'You wanna see my independent medical report?'

You know what Mate? If you do make a comeback, 'shock' will not even begin to describe it.

Wednesday, December 23, 2009

'Behaving Like Judges'


This news item , titled "Kurd Unhappy Over SC Verdict on NRO" caught my eye from today's Dawn. It begins:

"Ali Ahmed Kurd, the firebrand leader of the lawyers’ movement and former president of the Supreme Court Bar Association, who has been keeping quiet for quite some time, surprised a lot of people on Tuesday with his blunt criticism of the way the Supreme Court was behaving. Judges should “behave like judges”, he said."

The Unhappy Kurd

We've recently also had Ms. Asma Jahangir also criticising the National Reconciliation Ordinance (NRO) judgement in both a Dawn op-ed piece and on a talk show on Dunya TV (the written piece being much more well reasoned - though flawed - than her verbal arguments on tv), claiming that the Supreme Court had overstepped its mandate. Her basic argument was that the decision seemed like a "witch-hunt" and if the NRO was going to be declared illegal for being against the constituion, what was the point of referring it to the parliament to enact as a law if it could, that by doing so the court had tried to mock the parliament. That of course assumes that the Supreme Court had made up its mind before hearing the case that it would strike down the law. Her arguments that the court had overstepped its mandate by ensuring a monitoring process are actually also quite legally flawed since the court has long exercised the power to monitor the process of justice, not least in the case of accountability and anti-terrorism courts which also operate under the same principle. In the above news report, Ms. Jahangir is quoted as telling a seminar in Islamabad that the Supreme Court decision "appeared to be a decision pronounced by a 'jirga'."

The same report goes on to report say:

"Mr Kurd said that an independent judiciary had been restored after a great struggle, adding that the country would become stronger if the judiciary acted in the manner expected by the nation during the struggle. “If it does not happen, it will cause a blow to national security.” "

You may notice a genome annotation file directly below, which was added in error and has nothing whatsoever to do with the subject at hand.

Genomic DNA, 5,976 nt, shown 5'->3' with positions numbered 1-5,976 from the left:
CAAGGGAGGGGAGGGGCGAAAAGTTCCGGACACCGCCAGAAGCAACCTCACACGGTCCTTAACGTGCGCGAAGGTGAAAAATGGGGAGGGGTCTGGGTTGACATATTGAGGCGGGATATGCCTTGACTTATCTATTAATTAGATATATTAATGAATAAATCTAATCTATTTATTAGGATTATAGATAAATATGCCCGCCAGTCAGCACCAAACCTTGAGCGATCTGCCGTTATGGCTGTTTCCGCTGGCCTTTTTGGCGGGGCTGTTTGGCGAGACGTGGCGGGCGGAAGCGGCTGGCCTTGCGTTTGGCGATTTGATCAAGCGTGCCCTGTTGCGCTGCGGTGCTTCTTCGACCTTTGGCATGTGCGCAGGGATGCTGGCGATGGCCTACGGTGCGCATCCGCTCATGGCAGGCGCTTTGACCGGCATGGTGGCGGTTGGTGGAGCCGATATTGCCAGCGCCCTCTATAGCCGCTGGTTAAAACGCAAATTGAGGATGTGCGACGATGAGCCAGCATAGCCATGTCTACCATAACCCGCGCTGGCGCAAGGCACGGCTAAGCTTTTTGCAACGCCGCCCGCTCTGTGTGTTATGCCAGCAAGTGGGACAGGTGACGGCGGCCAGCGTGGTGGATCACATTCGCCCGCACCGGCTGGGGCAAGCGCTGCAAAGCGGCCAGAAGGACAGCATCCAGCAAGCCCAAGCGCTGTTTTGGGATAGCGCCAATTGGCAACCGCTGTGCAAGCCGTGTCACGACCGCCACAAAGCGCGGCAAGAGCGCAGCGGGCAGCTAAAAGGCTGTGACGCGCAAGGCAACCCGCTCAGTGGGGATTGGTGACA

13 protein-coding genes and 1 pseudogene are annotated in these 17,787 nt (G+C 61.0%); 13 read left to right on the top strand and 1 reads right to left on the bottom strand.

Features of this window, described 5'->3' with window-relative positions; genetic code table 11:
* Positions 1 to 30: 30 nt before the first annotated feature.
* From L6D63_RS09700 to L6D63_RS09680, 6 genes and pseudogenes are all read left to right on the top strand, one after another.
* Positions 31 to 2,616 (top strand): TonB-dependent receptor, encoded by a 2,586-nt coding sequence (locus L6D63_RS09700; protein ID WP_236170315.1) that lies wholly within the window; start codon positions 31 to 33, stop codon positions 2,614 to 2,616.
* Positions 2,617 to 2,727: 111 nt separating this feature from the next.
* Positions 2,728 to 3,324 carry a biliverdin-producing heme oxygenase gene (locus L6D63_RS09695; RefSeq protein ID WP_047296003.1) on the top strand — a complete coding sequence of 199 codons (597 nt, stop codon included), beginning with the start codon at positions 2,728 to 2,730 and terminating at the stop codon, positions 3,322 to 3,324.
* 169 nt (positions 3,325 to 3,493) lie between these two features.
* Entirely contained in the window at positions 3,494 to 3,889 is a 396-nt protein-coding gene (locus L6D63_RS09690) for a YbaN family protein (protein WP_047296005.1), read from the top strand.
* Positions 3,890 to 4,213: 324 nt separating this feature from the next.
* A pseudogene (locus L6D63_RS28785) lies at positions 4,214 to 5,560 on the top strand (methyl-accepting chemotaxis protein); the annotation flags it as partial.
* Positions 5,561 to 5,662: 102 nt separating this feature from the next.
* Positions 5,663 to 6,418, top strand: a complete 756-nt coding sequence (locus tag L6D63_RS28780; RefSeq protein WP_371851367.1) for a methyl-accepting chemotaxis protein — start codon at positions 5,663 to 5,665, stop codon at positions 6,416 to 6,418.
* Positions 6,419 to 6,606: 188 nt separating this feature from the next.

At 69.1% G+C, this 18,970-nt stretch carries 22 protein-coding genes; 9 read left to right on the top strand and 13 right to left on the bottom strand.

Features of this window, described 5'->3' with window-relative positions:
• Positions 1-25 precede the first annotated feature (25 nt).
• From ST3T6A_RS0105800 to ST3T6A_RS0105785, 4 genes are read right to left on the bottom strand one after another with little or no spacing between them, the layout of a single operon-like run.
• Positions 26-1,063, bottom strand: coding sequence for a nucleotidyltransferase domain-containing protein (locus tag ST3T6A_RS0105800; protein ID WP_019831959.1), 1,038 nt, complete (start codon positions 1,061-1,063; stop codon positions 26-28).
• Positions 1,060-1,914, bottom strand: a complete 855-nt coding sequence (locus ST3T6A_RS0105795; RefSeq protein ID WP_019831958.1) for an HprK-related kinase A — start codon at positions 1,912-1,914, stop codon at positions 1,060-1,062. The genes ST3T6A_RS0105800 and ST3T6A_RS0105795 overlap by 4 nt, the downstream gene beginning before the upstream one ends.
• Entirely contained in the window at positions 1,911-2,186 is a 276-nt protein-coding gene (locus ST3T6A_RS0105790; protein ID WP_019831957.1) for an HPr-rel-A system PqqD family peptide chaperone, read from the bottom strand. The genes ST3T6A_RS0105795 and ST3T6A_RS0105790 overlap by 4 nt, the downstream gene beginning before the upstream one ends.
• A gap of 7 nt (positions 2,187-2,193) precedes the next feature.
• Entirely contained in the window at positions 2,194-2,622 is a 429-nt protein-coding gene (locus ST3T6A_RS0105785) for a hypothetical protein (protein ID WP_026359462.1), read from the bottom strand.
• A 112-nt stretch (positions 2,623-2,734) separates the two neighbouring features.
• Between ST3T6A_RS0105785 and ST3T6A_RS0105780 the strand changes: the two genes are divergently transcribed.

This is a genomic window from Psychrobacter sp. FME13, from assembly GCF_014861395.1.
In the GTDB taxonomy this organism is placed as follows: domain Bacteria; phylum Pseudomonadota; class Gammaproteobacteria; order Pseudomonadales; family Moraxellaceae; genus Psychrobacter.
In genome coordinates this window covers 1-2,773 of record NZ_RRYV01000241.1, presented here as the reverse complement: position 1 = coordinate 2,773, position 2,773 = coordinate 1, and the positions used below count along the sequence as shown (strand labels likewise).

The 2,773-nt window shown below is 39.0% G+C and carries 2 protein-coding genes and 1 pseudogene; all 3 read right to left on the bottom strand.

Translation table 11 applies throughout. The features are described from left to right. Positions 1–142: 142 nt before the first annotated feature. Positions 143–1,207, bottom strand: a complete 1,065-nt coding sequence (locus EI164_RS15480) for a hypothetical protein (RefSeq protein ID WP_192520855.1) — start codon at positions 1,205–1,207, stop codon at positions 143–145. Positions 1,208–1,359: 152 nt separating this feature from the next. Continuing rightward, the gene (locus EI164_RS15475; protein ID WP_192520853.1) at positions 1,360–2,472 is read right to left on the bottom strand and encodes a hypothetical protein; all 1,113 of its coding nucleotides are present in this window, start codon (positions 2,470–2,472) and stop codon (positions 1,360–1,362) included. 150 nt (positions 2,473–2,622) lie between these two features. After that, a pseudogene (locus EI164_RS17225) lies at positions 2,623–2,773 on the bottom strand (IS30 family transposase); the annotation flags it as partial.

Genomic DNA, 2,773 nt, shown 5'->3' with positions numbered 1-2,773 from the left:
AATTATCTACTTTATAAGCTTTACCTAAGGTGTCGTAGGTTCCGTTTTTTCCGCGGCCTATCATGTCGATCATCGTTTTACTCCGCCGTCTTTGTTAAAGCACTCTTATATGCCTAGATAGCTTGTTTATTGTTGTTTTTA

Call me a cynic but isn't telling judges that 'they should behave like judges' and that they are 'over-stepping their mandate' and 'endangering national security' EXACTLY what General Musharraf had been doing and against which both these legal activists had raised their firebrand voices?

It would seem that everyone, including the activists of an independent judiciary, are actually only interested in getting judgements that suit their interpretation of the law. Anything else and they get sulky.

The Halwa Chronicles - II

So much for "conspiracies against Islam" and "Pakistan's religious leadership." The maulanas simply had halwa beyond its sell-by date.

From Dawn:


Outdated halwa laid clerics down
By Munawer Azeem
Wednesday, 23 Dec, 2009
        
ISLAMABAD, Dec 22: An unofficial report about the Halwa which sickened a number of religious figures here last week suggested that the sweet was ‘expired’, sources in the police told Dawn on Tuesday.

The sources said the sample of the Halwa was sent to the biological laboratory of the Punjab University by Senator Azam Khan Swati and the report was submitted to the Secretariat police on Monday night.

The report said though poison was not found in the sweet it contained bacteria due to expiry, the sources said.

However, the investigators are waiting for the report of the chemical examiner Lahore to decide the fate of the case, the police added.

The police said even if expiry of the Halwa was confirmed, the investigation would continue to trace the person who had delivered it at the suite of Senator Abdul Gahfoor Haideri to ascertain whether it was a mistake or a deliberate act.

The sources said several requests made by the investigators to interrogate the senator’s cooks in isolation and independently were still being denied.

On December 17, the Secretariat police registered an attempted murder case against the unidentified person on the complaint of Senator Haideri.